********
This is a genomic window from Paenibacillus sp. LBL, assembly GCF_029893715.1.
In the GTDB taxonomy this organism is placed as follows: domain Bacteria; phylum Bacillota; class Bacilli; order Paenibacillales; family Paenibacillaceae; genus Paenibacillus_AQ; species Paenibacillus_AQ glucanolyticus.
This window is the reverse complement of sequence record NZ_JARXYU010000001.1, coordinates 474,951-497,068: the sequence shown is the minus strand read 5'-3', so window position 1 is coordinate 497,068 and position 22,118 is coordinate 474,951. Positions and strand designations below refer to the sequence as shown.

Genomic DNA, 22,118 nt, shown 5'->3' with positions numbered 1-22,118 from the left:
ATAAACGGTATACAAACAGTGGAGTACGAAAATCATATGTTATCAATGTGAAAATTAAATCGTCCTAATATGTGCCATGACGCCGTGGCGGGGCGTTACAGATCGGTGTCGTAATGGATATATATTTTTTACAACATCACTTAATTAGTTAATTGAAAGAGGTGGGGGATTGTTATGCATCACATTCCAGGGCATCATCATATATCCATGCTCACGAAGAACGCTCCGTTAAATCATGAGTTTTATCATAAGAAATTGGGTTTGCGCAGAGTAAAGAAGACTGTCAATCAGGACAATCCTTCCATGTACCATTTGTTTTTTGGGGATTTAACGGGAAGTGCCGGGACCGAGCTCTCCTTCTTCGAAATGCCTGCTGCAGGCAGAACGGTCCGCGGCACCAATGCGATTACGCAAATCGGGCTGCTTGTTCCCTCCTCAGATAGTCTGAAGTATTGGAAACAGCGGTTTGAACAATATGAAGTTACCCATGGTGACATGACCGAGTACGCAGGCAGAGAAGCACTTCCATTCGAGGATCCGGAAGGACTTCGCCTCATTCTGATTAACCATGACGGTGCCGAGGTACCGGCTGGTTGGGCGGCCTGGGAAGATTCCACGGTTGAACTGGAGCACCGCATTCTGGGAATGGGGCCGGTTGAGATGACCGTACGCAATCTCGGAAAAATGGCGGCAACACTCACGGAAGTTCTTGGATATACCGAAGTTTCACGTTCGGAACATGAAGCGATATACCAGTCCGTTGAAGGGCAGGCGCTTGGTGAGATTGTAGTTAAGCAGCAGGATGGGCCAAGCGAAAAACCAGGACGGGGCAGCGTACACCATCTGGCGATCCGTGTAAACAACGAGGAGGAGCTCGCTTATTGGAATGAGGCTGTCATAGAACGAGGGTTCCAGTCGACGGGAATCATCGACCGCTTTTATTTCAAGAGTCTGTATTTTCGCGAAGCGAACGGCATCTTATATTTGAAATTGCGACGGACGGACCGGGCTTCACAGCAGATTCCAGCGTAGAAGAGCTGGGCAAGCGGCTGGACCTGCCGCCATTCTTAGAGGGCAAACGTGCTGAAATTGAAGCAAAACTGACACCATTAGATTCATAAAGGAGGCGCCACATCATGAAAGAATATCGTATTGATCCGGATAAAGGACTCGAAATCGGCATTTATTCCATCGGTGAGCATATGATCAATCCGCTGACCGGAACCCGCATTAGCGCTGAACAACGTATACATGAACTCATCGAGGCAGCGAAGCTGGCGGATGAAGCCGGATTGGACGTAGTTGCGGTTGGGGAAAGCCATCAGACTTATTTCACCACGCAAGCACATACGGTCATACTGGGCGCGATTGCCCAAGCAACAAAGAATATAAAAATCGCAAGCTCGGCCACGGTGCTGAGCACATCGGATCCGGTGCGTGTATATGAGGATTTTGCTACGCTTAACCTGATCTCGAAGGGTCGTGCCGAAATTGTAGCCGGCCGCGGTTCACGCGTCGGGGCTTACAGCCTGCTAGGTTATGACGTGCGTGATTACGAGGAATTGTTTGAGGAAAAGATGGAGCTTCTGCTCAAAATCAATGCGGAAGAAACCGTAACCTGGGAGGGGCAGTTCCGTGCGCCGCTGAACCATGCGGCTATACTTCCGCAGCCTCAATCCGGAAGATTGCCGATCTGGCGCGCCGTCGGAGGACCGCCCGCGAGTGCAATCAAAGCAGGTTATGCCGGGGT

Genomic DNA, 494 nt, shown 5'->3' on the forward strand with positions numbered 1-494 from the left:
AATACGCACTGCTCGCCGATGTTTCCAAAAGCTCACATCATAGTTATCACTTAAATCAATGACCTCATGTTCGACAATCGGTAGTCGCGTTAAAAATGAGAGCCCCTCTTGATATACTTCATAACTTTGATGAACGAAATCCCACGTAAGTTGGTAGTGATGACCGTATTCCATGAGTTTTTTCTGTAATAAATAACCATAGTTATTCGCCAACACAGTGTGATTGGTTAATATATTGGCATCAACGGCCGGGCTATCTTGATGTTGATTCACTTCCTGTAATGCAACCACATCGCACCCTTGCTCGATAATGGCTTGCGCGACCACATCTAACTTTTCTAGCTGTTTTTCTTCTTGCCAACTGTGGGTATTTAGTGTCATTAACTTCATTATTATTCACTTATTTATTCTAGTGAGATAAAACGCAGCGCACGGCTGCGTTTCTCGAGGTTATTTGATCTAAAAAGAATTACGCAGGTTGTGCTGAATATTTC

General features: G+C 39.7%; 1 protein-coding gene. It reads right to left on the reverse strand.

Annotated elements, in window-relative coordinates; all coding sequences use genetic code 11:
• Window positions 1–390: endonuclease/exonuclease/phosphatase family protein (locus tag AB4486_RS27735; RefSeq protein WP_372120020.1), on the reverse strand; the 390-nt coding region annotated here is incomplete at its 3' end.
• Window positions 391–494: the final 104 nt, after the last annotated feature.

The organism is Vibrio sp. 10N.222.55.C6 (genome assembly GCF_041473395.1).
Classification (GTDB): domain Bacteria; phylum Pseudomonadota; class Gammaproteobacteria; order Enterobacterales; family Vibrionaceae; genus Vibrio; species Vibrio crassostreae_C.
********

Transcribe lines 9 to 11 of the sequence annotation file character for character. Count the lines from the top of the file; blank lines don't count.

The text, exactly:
Annotated elements, in window-relative coordinates; all coding sequences use genetic code 11:
• Window positions 1–390: endonuclease/exonuclease/phosphatase family protein (locus tag AB4486_RS27735; RefSeq protein WP_372120020.1), on the reverse strand; the 390-nt coding region annotated here is incomplete at its 3' end.
• Window positions 391–494: the final 104 nt, after the last annotated feature.